The Keasling Lab in Berkeley is incredibly expansive — a multidisciplinary team of researchers utilizes complex biochemical tools and strategies in an effort to create renewable bioproducts such as commodity chemicals and biofuels. They used this technology to develop a biosynthetic version of the antimalarial drug artemisinin, increasing access to the drug in malaria-endemic areas of Africa.
When Rohith Krishna first stepped foot into the lab as a research mentee straight out of freshman year, he wasn’t entirely sure what he was doing. Surrounded by complex-looking equipment and technologies, Krishna initially felt out of his depth.
Krishna was introduced to the lab through the Student Mentoring and Research Teams, or SMART, program, which gives doctoral students the opportunity to provide research experience to undergraduates by recruiting them to assist with their projects. The program provides stipends to both graduate and undergraduate students, giving them the opportunity to conduct paid research for a 10-week summer period. Pioneered at UC Berkeley, SMART aims to supply undergraduates with guidance and in-depth training in a specific area of research while teaching graduates how to serve as effective mentors — a skill that has proven broadly relevant across a wide range of professional career paths.
Working out of the off-campus Keasling Lab affiliate Joint BioEnergy Institute in Emeryville, Krishna initially had little knowledge of the complex scientific processes and intricate research techniques utilized by the researchers in the field. He relied heavily on the guidance of his SMART mentor, microbiology doctoral candidate Jacquelyn “Jackie” Blake-Hedges, to learn the intricacies of the science behind their research and to become adept at navigating the laboratory equipment.
“Jackie really took the time out to explain … why are we doing this, what is the thought process behind this, what is the science … which I think is really valuable, especially at such an early point in my college career,” Krishna said. “I really got to get knee-deep in research and actually understand what was going on, instead of just kind of going through the motions.”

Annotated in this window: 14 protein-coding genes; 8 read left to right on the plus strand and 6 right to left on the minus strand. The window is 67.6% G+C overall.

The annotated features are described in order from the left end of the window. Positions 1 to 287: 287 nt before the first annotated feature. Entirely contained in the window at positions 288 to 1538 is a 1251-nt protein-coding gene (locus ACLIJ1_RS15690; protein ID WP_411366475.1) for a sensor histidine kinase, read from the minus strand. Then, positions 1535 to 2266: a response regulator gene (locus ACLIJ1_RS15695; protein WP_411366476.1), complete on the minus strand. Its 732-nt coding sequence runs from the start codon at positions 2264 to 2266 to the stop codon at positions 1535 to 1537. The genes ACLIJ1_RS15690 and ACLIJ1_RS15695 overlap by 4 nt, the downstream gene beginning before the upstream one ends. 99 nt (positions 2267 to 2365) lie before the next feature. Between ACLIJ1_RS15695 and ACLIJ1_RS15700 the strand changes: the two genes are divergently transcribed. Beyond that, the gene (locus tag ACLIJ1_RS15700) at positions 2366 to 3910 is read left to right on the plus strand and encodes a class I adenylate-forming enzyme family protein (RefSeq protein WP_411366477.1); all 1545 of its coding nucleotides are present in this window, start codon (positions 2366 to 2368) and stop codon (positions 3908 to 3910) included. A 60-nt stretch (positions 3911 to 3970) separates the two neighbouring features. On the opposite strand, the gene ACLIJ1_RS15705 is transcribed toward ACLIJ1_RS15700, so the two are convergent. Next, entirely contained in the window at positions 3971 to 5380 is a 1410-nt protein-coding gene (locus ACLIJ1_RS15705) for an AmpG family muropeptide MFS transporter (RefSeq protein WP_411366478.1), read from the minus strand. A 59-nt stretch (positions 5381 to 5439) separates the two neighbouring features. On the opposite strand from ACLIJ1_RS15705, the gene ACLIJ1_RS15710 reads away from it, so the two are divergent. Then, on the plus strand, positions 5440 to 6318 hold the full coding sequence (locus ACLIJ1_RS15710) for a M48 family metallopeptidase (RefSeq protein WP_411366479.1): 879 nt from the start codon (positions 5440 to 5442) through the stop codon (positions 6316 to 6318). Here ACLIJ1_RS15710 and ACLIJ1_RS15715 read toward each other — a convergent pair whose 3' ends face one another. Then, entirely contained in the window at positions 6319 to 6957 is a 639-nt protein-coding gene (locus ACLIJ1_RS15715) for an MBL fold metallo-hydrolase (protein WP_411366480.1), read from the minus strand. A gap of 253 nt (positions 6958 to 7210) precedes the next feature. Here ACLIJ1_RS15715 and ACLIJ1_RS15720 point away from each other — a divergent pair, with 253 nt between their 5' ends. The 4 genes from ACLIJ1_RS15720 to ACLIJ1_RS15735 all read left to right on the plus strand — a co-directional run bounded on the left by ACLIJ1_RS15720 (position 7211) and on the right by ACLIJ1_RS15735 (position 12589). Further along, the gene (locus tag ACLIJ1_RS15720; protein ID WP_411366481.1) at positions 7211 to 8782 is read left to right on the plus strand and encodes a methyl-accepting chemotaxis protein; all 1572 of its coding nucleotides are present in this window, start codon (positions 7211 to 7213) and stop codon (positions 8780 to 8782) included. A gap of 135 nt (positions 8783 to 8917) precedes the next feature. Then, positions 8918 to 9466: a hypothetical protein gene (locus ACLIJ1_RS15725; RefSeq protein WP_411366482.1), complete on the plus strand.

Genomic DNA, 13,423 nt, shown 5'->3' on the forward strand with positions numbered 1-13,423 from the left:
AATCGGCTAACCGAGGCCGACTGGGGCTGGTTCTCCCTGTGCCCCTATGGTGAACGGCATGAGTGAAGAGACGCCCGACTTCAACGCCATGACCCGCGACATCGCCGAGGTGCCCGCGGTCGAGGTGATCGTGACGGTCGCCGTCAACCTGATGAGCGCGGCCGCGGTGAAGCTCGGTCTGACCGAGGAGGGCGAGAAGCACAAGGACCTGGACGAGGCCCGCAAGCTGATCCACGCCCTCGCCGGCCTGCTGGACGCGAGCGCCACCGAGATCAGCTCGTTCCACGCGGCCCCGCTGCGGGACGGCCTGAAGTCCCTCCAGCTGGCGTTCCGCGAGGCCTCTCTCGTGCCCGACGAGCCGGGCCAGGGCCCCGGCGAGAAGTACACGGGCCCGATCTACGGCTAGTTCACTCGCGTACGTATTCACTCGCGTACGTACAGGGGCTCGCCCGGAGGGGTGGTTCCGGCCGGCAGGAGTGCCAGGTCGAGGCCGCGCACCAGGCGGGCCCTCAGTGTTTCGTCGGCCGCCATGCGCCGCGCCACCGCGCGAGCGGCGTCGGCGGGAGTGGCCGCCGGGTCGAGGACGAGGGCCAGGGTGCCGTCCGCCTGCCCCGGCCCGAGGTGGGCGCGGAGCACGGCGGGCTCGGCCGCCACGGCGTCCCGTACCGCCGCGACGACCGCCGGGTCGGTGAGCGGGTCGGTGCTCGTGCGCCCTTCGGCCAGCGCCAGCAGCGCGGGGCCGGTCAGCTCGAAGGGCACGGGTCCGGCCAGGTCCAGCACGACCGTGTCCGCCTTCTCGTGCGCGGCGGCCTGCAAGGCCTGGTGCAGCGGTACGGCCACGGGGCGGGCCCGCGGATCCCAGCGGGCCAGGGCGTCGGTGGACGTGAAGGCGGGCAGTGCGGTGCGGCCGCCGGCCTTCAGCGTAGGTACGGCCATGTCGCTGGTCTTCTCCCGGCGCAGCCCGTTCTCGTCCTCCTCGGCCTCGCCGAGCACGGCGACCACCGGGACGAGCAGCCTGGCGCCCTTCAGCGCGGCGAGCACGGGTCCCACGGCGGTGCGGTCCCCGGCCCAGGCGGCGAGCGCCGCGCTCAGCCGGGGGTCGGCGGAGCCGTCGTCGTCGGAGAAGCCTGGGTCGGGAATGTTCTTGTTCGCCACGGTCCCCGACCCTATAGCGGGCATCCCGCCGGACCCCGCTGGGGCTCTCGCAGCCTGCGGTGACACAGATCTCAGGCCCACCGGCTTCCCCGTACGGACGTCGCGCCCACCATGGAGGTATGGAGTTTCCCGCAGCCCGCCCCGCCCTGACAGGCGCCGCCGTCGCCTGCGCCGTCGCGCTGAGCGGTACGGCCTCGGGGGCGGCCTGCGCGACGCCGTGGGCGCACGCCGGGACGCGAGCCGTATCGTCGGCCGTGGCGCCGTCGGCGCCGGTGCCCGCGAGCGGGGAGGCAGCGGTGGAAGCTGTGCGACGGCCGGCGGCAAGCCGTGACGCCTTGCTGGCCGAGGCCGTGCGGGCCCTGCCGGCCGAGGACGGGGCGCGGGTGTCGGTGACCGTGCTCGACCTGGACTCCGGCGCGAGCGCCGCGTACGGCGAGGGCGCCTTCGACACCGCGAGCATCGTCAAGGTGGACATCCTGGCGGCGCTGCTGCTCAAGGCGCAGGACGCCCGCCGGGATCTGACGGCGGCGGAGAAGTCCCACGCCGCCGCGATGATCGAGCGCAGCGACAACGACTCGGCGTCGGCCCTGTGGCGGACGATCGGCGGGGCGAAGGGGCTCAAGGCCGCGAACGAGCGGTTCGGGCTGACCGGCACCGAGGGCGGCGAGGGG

SMART aims to supply undergraduates with guidance and in-depth training in a specific area of research while teaching graduates how to serve as effective mentors…
In fact, SMART mentees agree that an introduction to research is a crucial part of the undergraduate experience. Linda von Hoene, the co-director of SMART, referred to this exposure to graduate-level investigations as a “high-impact practice,” a term also used by the Association of American Colleges and Universities to describe an experience proven to benefit and enrich learning for college students. Beyond practical skills and advanced knowledge, according to von Hoene, the impact of early exposure to research often reveals itself as a new sense of confidence felt by students in the classroom, in the lab and when presenting their research findings.
Yet for most UC Berkeley undergraduates, research opportunities are notoriously difficult to obtain. This is particularly true for students pursuing STEM fields, for which lab experience is considered imperative in order to get into graduate school and further their studies. As a result, there is often an alarmingly large pool of applicants for a limited number of lab positions. In other fields such as the humanities, faculty members may be discouraged from taking on mentees because the nature of the discipline — reading primary texts, sourcing and consuming existing scholarship — requires more independent work as opposed to collaborative study.
But beyond the competitive nature of the application process, there are other barriers to entry preventing students from pursuing these opportunities. According to a survey by the Computing Research Association’s Center for Evaluating the Research Pipeline, in 2017, 21 percent of undergraduate students in the United States were deterred from doing research because it, unlike a campus job, doesn’t pay. And while many campus research opportunities, such as the Undergraduate Research Apprentice Program, or URAP, offer students course credit, an unpaid research position simply isn’t a viable option for those already participating in work-study or dependent on financial aid. This is one of many possible factors that may explain why students from low-income backgrounds are far less likely to pursue graduate school than their more affluent peers.